Roy Jurgens on
In terms of physics, sound is a series of vibrations represented by an audible wave of pressure, transmitted through a medium such as a gas, liquid or solid. To humans, sound is the brain receiving and perceiving those vibrating waves. Occasionally, sound takes on properties other than those defined by hard science. Slowdive are masters at creating such properties, such as color and depth and texture and yes, emotion, which they conjured at the Wiltern on Sunday night.
Taking the stage to Brian Eno’s “Deep Blue Day,” the band — returning to L.A. after a stellar turn at FYF Fest in July — gently eased into “Slomo,” the lead track off their self-titled latest album and from there reached back to 1991 to “Slowdive,” closing a 26-year span of creativity.
You want more details or a setlist? Sorry, I was in a transcendental state, veering between states of consciousness and dreamscape, all without the aid of chemical enhancements. A Slowdive performance isn’t so much about their individual songs as they are about experiencing an ethereal mood while being soothed of every occurrence in the outside world. For 90 minutes the crowd of old and young (many not born when 1995’s “Pygmalian” was released) were enveloped in a gorgeous sanctuary of peace and solace, as many among the swaying were listening with their eyes closed. A Slowdive performance isn’t big on rock ’n’ roll theatrics, nor do they have a spectacular light show, but they do provide a really good hit of aural opiates.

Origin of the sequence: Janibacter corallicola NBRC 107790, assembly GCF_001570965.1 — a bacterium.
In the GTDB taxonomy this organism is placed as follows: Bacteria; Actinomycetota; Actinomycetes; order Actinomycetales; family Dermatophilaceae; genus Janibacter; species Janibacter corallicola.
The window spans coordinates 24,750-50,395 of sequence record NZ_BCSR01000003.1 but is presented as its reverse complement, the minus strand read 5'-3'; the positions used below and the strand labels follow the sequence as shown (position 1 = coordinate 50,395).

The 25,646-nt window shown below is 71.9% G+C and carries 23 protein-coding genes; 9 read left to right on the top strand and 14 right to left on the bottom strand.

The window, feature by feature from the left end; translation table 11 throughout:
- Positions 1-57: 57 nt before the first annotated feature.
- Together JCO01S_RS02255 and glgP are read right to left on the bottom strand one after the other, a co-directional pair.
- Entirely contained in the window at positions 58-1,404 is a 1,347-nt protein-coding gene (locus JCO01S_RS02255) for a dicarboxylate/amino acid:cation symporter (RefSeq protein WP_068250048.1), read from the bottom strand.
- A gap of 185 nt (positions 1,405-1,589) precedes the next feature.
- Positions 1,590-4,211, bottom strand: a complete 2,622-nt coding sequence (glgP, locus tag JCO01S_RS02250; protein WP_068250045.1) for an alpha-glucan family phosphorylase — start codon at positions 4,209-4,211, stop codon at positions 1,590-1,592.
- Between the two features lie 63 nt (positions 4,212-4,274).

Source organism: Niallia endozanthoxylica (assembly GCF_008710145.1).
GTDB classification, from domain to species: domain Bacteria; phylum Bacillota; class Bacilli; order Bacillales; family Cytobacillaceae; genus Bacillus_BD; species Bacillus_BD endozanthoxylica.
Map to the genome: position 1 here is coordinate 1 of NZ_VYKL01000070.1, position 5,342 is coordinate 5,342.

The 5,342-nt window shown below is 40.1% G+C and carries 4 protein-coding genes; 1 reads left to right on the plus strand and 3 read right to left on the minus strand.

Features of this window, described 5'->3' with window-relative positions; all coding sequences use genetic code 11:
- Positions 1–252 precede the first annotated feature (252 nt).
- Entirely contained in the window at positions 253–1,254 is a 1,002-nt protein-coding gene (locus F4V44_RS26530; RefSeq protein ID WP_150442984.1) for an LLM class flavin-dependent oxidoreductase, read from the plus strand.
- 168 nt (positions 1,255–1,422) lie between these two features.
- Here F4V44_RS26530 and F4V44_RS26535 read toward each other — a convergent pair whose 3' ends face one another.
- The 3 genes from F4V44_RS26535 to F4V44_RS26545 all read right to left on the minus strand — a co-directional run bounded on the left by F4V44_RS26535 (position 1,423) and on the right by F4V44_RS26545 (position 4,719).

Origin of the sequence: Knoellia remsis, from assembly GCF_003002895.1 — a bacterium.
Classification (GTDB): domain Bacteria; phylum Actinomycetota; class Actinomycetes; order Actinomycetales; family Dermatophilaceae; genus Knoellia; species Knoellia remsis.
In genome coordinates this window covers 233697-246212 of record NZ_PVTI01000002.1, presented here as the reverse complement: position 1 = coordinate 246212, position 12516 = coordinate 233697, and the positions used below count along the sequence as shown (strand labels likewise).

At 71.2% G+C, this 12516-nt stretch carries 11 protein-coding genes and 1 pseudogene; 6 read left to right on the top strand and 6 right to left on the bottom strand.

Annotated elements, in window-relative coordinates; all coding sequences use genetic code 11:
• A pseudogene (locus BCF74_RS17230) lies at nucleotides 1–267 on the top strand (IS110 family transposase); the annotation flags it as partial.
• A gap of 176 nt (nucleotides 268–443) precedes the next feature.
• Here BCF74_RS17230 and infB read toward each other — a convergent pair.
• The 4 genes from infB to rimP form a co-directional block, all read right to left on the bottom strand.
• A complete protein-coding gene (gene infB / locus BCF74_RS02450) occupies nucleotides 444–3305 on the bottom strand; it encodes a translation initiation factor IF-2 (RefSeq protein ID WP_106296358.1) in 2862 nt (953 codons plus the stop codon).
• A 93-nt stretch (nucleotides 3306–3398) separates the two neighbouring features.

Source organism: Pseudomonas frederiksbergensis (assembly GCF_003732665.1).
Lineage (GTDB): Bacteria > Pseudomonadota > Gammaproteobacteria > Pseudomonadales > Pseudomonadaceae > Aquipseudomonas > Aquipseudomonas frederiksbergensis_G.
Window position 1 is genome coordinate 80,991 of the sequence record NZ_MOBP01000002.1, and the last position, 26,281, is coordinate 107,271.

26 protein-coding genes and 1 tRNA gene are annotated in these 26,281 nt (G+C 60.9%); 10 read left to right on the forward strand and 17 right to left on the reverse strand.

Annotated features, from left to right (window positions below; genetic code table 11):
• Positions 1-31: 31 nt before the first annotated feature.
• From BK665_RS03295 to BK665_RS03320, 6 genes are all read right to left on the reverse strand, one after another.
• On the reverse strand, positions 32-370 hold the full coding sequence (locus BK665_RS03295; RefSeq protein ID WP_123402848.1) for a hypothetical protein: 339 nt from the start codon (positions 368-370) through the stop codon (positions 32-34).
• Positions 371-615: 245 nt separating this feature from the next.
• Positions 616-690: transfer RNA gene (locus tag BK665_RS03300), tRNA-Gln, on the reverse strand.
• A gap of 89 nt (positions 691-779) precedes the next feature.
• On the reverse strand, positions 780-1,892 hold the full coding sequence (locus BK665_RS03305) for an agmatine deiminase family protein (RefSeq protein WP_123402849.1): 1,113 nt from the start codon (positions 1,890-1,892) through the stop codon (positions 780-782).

It was the loss of label support as well as the breaking down of intimacies between guitarist and main songwriter Neil Halstead and the rest of the band which led to Slowdive’s demise in 1995. While they made their return as country tinged Mohave 3 shortly thereafter, gone was the lush palette of sound that made them such an important band within the shoegaze genre. Yet hearing Halstead and Rachel Goswell harmonize some 22 years later, one gets the understanding that certain voices are meant to be together harmoniously, regardless of romantic entanglements, or lack thereof. Also remarkable is that all members, Halstead (vocals, guitar, keyboards), Goswell (vocals, guitar, keyboards), Christian Savill (guitar), Nick Chaplin (bass), and Simon Scott (drums, electronics) have returned to the fold for that self-titled 2017 release and tour. The new tracks, highlights being the driving “Star Roving” and the dreamy “Sugar for the Pill,” nested beautifully within the set next to favorites “Alison,” and “Souvlaki Space Station.”
It is interesting how time (or groupthink) changes opinion. In the early ’90s Slowdive were quite often savaged by the music press, which preferred Britpop and grunge to the shimmering dreampop produced by the Reading natives. Fast forward to 2017 and the room is full of hipsters, a fawning press and KCRW illuminati are on board.
Sunday’s show carried the particularly bizarre occurrence of people hurriedly checking their phones between songs. And what might have so many Slowdive fans been so interested in that it would wrestle them out of their trance-like state? Well, one slugfest of a World Series game that had gone to extra innings, that’s what. As they played their last song of the show, “40 days,” the stage lights alternated between Dodger blue and Astros orange, replicating the lead changes taking place 1,500 miles way. Alas, true to life and to the dismay of many, Slowdive left a brightly lit orange stage.